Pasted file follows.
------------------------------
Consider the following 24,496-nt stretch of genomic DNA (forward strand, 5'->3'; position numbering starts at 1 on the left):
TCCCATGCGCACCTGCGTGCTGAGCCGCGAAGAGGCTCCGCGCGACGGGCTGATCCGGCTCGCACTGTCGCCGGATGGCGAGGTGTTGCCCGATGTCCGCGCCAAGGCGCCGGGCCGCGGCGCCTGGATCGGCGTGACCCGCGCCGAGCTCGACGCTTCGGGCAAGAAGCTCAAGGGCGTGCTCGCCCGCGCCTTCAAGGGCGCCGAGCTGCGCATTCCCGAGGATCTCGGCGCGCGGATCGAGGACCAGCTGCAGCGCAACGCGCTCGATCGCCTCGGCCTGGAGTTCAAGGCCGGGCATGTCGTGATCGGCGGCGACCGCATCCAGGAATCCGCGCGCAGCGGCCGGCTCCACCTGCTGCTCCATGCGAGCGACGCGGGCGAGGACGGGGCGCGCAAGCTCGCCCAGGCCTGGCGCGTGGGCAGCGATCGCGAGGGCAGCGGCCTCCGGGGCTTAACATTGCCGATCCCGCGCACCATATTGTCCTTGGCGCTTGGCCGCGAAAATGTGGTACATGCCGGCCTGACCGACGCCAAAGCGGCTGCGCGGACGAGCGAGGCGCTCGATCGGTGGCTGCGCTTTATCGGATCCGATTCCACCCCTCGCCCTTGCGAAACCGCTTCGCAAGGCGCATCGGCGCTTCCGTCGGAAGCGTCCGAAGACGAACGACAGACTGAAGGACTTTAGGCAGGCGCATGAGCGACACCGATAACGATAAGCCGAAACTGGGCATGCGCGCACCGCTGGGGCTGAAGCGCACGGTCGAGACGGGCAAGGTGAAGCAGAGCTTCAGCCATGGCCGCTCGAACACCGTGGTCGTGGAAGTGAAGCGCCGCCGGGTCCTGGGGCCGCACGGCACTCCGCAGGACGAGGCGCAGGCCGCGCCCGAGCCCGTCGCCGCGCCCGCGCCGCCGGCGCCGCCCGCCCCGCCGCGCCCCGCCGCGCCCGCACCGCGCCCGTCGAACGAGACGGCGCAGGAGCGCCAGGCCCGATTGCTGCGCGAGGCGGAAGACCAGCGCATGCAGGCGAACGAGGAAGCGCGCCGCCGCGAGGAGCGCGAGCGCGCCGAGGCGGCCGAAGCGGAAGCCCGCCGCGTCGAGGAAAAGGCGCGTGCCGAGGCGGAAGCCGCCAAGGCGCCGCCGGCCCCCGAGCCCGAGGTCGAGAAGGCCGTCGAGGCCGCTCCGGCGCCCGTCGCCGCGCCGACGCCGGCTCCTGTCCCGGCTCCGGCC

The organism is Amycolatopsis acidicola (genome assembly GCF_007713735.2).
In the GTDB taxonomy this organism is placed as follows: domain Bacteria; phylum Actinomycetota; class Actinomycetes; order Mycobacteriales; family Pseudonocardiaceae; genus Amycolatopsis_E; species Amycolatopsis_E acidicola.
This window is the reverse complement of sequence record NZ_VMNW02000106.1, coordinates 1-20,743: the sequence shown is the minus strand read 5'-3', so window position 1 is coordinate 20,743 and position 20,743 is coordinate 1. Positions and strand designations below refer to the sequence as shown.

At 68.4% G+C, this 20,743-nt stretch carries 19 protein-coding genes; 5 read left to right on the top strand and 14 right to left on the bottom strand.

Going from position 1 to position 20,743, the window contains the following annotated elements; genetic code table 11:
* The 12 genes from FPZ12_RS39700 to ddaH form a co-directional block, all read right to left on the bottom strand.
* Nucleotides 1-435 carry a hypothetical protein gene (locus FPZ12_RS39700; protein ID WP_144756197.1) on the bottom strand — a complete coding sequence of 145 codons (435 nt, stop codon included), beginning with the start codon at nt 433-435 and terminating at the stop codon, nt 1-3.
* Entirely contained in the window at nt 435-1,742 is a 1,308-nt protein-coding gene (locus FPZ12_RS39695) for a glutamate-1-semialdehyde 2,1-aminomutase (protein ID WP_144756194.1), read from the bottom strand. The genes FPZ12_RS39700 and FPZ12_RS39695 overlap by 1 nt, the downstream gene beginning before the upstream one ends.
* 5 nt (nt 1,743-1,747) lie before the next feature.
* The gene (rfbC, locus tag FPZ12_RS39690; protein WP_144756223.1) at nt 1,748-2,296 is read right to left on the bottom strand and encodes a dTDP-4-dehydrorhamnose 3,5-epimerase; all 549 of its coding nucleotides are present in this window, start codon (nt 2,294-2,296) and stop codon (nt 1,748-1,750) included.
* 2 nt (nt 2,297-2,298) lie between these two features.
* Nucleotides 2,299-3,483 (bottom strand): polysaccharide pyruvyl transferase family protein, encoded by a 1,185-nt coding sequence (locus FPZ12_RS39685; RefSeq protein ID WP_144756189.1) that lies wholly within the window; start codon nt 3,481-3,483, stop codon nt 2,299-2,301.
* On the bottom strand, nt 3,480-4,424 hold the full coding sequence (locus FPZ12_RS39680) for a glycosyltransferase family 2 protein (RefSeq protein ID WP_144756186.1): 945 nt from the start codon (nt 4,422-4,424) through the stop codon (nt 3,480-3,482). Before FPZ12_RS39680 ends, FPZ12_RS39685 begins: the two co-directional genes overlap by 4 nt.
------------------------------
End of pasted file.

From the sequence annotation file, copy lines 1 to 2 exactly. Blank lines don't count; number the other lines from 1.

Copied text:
Consider the following 24,496-nt stretch of genomic DNA (forward strand, 5'->3'; position numbering starts at 1 on the left):
TCCCATGCGCACCTGCGTGCTGAGCCGCGAAGAGGCTCCGCGCGACGGGCTGATCCGGCTCGCACTGTCGCCGGATGGCGAGGTGTTGCCCGATGTCCGCGCCAAGGCGCCGGGCCGCGGCGCCTGGATCGGCGTGACCCGCGCCGAGCTCGACGCTTCGGGCAAGAAGCTCAAGGGCGTGCTCGCCCGCGCCTTCAAGGGCGCCGAGCTGCGCATTCCCGAGGATCTCGGCGCGCGGATCGAGGACCAGCTGCAGCGCAACGCGCTCGATCGCCTCGGCCTGGAGTTCAAGGCCGGGCATGTCGTGATCGGCGGCGACCGCATCCAGGAATCCGCGCGCAGCGGCCGGCTCCACCTGCTGCTCCATGCGAGCGACGCGGGCGAGGACGGGGCGCGCAAGCTCGCCCAGGCCTGGCGCGTGGGCAGCGATCGCGAGGGCAGCGGCCTCCGGGGCTTAACATTGCCGATCCCGCGCACCATATTGTCCTTGGCGCTTGGCCGCGAAAATGTGGTACATGCCGGCCTGACCGACGCCAAAGCGGCTGCGCGGACGAGCGAGGCGCTCGATCGGTGGCTGCGCTTTATCGGATCCGATTCCACCCCTCGCCCTTGCGAAACCGCTTCGCAAGGCGCATCGGCGCTTCCGTCGGAAGCGTCCGAAGACGAACGACAGACTGAAGGACTTTAGGCAGGCGCATGAGCGACACCGATAACGATAAGCCGAAACTGGGCATGCGCGCACCGCTGGGGCTGAAGCGCACGGTCGAGACGGGCAAGGTGAAGCAGAGCTTCAGCCATGGCCGCTCGAACACCGTGGTCGTGGAAGTGAAGCGCCGCCGGGTCCTGGGGCCGCACGGCACTCCGCAGGACGAGGCGCAGGCCGCGCCCGAGCCCGTCGCCGCGCCCGCGCCGCCGGCGCCGCCCGCCCCGCCGCGCCCCGCCGCGCCCGCACCGCGCCCGTCGAACGAGACGGCGCAGGAGCGCCAGGCCCGATTGCTGCGCGAGGCGGAAGACCAGCGCATGCAGGCGAACGAGGAAGCGCGCCGCCGCGAGGAGCGCGAGCGCGCCGAGGCGGCCGAAGCGGAAGCCCGCCGCGTCGAGGAAAAGGCGCGTGCCGAGGCGGAAGCCGCCAAGGCGCCGCCGGCCCCCGAGCCCGAGGTCGAGAAGGCCGTCGAGGCCGCTCCGGCGCCCGTCGCCGCGCCGACGCCGGCTCCTGTCCCGGCTCCGGCC